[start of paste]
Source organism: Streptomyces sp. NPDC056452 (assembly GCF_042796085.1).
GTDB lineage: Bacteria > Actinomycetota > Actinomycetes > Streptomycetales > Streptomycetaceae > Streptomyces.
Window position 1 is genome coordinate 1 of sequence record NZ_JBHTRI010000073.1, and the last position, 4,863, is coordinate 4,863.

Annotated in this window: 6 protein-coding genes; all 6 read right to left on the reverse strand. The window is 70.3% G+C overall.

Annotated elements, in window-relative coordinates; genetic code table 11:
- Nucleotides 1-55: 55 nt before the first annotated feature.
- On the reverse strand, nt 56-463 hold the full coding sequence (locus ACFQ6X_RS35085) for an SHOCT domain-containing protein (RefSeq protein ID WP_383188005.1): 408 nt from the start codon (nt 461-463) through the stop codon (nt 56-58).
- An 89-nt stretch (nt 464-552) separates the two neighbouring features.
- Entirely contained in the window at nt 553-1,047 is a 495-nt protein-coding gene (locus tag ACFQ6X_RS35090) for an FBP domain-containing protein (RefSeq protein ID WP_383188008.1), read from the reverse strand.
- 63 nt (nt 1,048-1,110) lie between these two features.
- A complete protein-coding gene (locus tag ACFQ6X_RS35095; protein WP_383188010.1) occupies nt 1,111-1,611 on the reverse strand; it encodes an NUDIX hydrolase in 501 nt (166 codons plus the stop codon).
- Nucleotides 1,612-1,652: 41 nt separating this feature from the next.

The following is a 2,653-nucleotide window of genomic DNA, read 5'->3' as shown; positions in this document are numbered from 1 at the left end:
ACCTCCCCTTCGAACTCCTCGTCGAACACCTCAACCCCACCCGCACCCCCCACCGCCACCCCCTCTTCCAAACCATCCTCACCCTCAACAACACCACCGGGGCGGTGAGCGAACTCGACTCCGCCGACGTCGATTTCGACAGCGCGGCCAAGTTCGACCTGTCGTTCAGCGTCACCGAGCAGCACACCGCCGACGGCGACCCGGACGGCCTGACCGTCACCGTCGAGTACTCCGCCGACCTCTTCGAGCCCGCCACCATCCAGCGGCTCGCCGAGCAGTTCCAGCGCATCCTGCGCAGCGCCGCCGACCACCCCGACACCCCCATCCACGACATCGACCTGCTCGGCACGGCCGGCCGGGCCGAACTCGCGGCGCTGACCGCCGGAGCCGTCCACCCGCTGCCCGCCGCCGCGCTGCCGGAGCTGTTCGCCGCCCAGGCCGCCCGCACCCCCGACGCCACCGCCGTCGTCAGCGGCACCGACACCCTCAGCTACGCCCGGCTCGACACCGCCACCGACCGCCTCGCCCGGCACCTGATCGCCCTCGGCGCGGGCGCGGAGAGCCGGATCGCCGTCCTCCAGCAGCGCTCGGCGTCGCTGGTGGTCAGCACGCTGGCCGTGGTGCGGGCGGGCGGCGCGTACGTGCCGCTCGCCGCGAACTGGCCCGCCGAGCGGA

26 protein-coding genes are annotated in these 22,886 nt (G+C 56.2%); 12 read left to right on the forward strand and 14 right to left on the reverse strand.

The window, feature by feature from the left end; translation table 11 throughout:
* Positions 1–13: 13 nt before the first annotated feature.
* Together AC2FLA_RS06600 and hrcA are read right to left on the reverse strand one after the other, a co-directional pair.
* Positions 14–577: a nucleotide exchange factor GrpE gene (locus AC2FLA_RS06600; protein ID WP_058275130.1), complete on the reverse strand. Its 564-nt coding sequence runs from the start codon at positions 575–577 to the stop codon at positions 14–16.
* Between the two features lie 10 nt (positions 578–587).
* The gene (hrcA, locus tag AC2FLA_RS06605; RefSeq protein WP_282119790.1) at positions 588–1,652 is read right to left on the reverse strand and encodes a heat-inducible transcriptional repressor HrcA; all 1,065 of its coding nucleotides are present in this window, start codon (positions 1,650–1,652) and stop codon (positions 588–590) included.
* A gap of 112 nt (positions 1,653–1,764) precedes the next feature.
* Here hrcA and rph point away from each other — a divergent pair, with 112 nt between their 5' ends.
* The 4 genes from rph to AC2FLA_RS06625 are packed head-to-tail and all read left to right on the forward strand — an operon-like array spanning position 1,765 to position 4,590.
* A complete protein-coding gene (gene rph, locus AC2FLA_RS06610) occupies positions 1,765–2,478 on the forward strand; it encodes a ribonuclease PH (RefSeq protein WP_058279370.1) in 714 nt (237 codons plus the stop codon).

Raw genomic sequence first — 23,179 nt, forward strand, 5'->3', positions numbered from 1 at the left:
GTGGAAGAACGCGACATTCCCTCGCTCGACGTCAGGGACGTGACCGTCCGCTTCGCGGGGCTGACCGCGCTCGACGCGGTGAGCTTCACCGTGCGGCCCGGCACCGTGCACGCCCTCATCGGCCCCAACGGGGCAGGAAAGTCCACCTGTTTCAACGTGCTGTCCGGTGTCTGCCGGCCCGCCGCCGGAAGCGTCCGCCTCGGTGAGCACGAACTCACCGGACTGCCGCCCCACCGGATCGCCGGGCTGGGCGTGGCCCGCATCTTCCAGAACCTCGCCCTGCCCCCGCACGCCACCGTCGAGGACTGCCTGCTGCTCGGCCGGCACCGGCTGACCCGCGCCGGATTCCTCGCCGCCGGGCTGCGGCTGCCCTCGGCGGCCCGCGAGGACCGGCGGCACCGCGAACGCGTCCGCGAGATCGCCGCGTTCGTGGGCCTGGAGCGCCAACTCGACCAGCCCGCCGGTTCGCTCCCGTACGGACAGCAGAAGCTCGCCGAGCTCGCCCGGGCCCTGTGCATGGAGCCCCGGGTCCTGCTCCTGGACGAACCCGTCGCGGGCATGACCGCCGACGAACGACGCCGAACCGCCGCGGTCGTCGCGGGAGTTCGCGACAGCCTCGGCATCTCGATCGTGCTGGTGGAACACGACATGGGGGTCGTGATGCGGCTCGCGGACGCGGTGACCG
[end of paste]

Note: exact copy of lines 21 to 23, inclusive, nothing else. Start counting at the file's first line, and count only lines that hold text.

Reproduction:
* The gene (hrcA, locus tag AC2FLA_RS06605; RefSeq protein WP_282119790.1) at positions 588–1,652 is read right to left on the reverse strand and encodes a heat-inducible transcriptional repressor HrcA; all 1,065 of its coding nucleotides are present in this window, start codon (positions 1,650–1,652) and stop codon (positions 588–590) included.
* A gap of 112 nt (positions 1,653–1,764) precedes the next feature.
* Here hrcA and rph point away from each other — a divergent pair, with 112 nt between their 5' ends.